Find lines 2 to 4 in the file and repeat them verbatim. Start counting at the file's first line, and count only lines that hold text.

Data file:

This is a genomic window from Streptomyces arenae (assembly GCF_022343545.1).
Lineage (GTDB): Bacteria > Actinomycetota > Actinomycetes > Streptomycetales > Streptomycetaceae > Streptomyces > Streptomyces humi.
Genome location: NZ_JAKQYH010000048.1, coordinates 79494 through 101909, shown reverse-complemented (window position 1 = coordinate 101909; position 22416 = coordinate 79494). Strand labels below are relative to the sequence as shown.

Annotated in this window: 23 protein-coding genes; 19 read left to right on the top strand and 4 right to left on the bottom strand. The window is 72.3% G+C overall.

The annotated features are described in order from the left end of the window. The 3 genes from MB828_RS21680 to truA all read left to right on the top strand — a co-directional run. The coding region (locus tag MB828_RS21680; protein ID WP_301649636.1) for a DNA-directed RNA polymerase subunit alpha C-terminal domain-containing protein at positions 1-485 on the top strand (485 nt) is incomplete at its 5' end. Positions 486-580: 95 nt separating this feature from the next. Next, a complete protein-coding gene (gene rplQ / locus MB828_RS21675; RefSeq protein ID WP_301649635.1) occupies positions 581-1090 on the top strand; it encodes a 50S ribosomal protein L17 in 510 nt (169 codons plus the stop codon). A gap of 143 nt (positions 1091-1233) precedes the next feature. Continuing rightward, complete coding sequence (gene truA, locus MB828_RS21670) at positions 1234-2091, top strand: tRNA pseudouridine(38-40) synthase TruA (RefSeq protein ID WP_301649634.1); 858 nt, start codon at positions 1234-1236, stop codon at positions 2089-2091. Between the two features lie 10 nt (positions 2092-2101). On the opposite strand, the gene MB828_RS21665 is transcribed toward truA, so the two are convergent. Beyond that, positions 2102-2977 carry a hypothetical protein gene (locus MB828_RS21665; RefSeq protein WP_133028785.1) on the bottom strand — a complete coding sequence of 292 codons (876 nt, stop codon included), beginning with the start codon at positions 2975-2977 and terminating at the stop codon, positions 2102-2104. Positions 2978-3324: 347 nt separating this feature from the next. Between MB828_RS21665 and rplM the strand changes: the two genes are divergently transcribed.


Lineage (GTDB): Bacteria > Actinomycetota > Actinomycetes > Streptomycetales > Streptomycetaceae > Streptomyces > Streptomyces humi.
Genome location: NZ_JAKQYH010000048.1, coordinates 79494 through 101909, shown reverse-complemented (window position 1 = coordinate 101909; position 22416 = coordinate 79494). Strand labels below are relative to the sequence as shown.

Annotated in this window: 23 protein-coding genes; 19 read left to right on the top strand and 4 right to left on the bottom strand. The window is 72.3% G+C overall.